Report on International Workshop
“Ergodicity Breaking and Anomalous Transport in Quantum Many-Body Systems”
MPI for the Physics of Complex Systems, Dresden, 4-8 October 2021
The subject of the Workshop was the quantum dynamics of many-body systems. The particular focus was put on the physics of many-body localization (MBL) and generalized hydrodynamics (GHD). These two rapidly developing fields have multiple connections: they address non-equilibrium physics of many-body systems that either completely break ergodicity or show very slow thermalization, and also exhibit anomalous transport. Further, experimental platforms and computational approaches to both classes of systems have much in common. Presentation at the workshop have also covered related research directions, including, the physics of driven quantum systems as well of quantum measurements and the dynamics of quantum information.
The program included 35 invited talks, 11 contributed talks, and 33 posters. The total number of participants was 204, including 38 on-site and 166 virtual participants, representing 19 countries. In average, there was approximately 100 participants attending a scientific session, with peak values approaching 150. The program of the workshop included talks by a large number of leading experts in the field. At the same time, several invited talks, as well as the majority of contributed talks and of posters, were presented by young scientists who had an excellent opportunity to discuss their results with world-leading experts.
The Workshop involved a balance participation of experimentalists and theorists. While a larger fraction of the talks were theoretical, there was a considerable number of experimental talks that covered essentially all key platforms—cold atoms, quantum spin chains, trapped ions, superconducting qubit arrays, disordered semiconductors—where the physics discussed at the workshop is currently explored.
In our view, the Workshop was a highly successful event. It has offered a possibility of very fruitful discussions of the progress in the field and future perspectives. Each talk has been followed by a series of questions, answers, and comments. On many occasions, there were close connections between several talks that considered a related physics from somewhat different points of view, which has also promoted very instructive discussions. The meeting has stimulated various collaborations between the participants. We have received a feedback from many participants who pointed out that the workshop was very useful and stimulating.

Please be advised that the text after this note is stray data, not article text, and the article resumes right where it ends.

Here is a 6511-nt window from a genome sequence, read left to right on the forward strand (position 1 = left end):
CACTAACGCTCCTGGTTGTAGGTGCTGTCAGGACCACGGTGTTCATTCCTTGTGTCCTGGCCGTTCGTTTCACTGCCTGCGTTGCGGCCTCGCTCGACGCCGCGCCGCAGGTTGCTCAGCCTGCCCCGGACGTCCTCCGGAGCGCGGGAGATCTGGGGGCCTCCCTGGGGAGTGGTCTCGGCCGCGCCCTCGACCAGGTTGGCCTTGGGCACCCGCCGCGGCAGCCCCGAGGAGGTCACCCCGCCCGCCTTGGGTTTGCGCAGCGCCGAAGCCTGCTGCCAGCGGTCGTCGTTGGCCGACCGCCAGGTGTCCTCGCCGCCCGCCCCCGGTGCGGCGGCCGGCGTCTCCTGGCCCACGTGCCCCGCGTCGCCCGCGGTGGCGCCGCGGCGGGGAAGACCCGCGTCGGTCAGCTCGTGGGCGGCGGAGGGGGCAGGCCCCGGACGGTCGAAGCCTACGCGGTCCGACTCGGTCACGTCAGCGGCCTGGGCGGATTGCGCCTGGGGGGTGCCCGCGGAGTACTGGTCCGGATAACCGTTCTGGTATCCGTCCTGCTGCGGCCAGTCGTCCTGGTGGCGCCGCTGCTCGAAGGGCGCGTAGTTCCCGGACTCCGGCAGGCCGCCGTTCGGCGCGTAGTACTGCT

The workshop was held in a hybrid format, which was an optimal solution in the present situation. In view of the COVID-related regulations, there was an upper limit 20 for the number of external on-site participants, implying a virtual format for the majority of participants. This was also inline with travel restrictions or complications for many participants, who would not be able to come to Dresden anyway. At the same time, it was extremely important to have a few tens of on-site participants, ranging from senior scientists to PhD students. This has permitted a very fruitful exchange of scientific ideas during numerous discussions between and after the scientific sessions.
We would like to thank the Institute staff, and in particular Mandy Lochar, for outstanding organizational support. The possibility to organize the Workshop in the hybrid format has greatly contributed to its success. We are very thankful to Ronny B ̈orner for invaluable support on the IT side.
Ferdinand Evers and Alexander Mirlin